Memo to Self...

Thursday, August 30, 2001

Hello, hello, hello! Blogging for my Thursday classes

Capstone Class: We discussed what the study of English is all about, and what an English major can look at. Looked at the origins of the words "language" and "text" (from the verb "to weave"--I like this concept) and exactly what IS a text--which now includes film and plays and musci and the like. Then broke into small groups to discuss how we in our English or other classes have analyzed texts. I proposed "inductive" and "deductive" looks into texts, and then we talked about film for awhile, and our own works. I found that I was not quite as high-brow as the people I was with--neither cared for MST3K, feeling it to be...juvenile, perhaps? Or just a destruction of a movie. Personally, I like's funny and they have a lot of interesting things to say. Plus the variety of movies they watch, especially the Shorts, are a lovely look at an older culture of the US. It's educationally entertaining--how about them apples?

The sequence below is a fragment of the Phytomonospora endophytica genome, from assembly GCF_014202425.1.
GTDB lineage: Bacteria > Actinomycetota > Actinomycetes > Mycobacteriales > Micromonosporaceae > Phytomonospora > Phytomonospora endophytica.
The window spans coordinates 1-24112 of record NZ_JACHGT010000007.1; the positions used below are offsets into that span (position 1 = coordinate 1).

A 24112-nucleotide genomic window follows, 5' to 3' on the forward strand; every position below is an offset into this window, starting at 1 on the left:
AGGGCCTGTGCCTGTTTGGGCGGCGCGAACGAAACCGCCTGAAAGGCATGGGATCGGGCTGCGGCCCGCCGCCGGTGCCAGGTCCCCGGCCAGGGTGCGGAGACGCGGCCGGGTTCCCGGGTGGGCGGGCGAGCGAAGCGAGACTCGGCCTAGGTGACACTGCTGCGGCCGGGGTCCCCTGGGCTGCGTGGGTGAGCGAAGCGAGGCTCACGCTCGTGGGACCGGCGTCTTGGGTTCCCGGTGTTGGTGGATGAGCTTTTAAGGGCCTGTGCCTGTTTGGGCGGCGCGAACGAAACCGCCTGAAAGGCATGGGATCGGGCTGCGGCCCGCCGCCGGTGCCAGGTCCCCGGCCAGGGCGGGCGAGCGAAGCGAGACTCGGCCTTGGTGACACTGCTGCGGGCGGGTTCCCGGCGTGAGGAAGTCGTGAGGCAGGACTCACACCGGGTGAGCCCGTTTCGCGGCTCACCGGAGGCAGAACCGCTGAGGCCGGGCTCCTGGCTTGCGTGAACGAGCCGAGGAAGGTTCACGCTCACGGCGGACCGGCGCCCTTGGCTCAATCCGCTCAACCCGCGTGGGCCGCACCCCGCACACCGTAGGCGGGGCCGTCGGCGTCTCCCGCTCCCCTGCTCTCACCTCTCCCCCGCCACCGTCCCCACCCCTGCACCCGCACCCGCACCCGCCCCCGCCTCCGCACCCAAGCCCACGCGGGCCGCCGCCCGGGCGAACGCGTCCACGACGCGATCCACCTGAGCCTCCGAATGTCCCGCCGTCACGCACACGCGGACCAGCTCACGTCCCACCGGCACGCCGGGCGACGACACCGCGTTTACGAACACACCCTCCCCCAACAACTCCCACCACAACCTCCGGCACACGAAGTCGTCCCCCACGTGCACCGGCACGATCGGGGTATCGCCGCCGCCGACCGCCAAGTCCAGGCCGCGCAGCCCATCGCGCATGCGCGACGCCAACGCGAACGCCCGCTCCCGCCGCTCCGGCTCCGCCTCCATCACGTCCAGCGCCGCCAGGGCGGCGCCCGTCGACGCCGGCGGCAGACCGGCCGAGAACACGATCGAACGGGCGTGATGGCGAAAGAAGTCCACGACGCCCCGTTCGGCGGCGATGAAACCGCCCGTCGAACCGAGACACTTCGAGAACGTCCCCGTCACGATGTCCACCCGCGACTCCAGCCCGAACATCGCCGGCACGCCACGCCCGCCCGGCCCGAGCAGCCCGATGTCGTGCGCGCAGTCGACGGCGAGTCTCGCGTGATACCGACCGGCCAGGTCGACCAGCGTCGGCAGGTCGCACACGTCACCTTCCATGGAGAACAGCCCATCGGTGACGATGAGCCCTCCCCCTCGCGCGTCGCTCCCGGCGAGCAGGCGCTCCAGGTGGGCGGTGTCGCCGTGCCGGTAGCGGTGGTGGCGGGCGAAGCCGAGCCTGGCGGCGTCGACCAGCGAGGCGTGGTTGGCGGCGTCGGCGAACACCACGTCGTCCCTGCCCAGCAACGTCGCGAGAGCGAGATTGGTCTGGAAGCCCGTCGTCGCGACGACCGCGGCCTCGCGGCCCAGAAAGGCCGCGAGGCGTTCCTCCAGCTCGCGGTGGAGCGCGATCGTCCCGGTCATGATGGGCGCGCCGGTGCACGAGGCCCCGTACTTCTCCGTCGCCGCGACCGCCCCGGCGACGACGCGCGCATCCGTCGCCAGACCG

Then we went around class and found out what everyone else suggested. We started to get into that old argument about how Frame of Reference affects the interpretation of an author's work, but then class ended. Whew. There's much to think about in analyzing any sort of work, and it's amazing how it all comes together in the end. I don't know how this'll affect my stories, but...we shall see. :)

Wednesday, August 29, 2001

*yawn* Okay, this must be done before I go to sleep. This must be done before I nap. This must be done, this must be done. (See my commitment? Yay rah yay for me!)